• A supplier has queried its customer about an abnormally early order for a small batch of parts. How? The supplier sent an e-mail. So far so good? Not quite. The e-mail was sent to all five people in charge of that portion of the supply chain. Each assumed someone else would respond and, well, with so many other things going on, the clarification request was lost in the shuffle. The supplier assumed that no additional effort was required. Unfortunately, the abnormally early order was the first trigger for an increase in production. More ‘abnormal’ triggers start coming in and shortages appear throughout the chain.                                                                 The solution here is to make sure that one person, not a committee, is tasked with replying to a discrete list of suppliers and/or portions of the chain. Others can and should be included for technical assistance, input, backup, etc. but no more than one person should be accountable for assuring that replies are sent within a predetermined period of time, dependent on the priority level of the request and/or component.
  • Group similar tasks, not just similar priorities.
    • Once parts are manufactured, we need to find the best combination to:
      • The fastest way to move the parts.
      • The lowest cost to move the parts.
      • The lowest cost to store the parts.
  • Evaluate risk in threes: the forecast, the demand data, and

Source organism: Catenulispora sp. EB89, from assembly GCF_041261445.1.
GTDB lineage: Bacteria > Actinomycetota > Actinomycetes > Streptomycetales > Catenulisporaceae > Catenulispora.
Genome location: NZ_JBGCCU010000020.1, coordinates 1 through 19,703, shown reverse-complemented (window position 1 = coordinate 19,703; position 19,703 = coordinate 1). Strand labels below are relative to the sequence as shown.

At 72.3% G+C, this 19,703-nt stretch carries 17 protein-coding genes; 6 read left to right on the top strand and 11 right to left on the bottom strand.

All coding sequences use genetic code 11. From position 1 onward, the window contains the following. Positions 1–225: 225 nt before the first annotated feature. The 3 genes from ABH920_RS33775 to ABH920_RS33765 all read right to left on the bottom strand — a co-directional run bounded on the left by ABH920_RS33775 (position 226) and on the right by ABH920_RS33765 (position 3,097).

the understanding that forecasts are skewed by previous bad
    events.

    • A stock-out can be a very expensive event, so it’s always important to err on the side of having a few too many of a needed item instead of cutting the need too close. But how many is too many? And how close is too close? We all know this but what is less obvious is how we can best assess the likelihood of the stock-out or shortage and find a level of confidence that balances the risk. For this we will need to see both sides of the equation:
      • The forecast data – showing how many of each item we anticipate needing, and any mitigating future factors, such as ramped up or decreased orders.
      • The historical (pull) data – showing how fast we are using the supplied parts and how closely the actual usage matches the forecasted usage.
  • Motivation should be a foundation, not an afterthought
    • Before we implement any change – whether it’s an upgrade, a new technology, or even the elimination of a step in the process – we must keep in mind that people, not technology or spreadsheets, make up the backbone of every supply chain.
    • People, unlike machines and materials, require motivation to function at their best.
  • Don’t reward bad suppliers with increased orders.
    • No discussion on motivation within the supply chain can be complete without one of the classic examples of negative motivation: buying more stock from suppliers with poor delivery histories.
    • The reason for this is clear. To buffer yourself against their unreliable supply you add more stock, thus rewarding the supplier’s poor performance with larger orders. Conversely, the good suppliers are punished for their reliable performance with smaller orders, shorter lead times, and, most likely, smaller profits.
  • The more things change, the more things need to be able
    to change.

    • A successful supply chain should not be static but always adapting to the changes in the business. A supply chain should be a source of opportunity, not a constraint.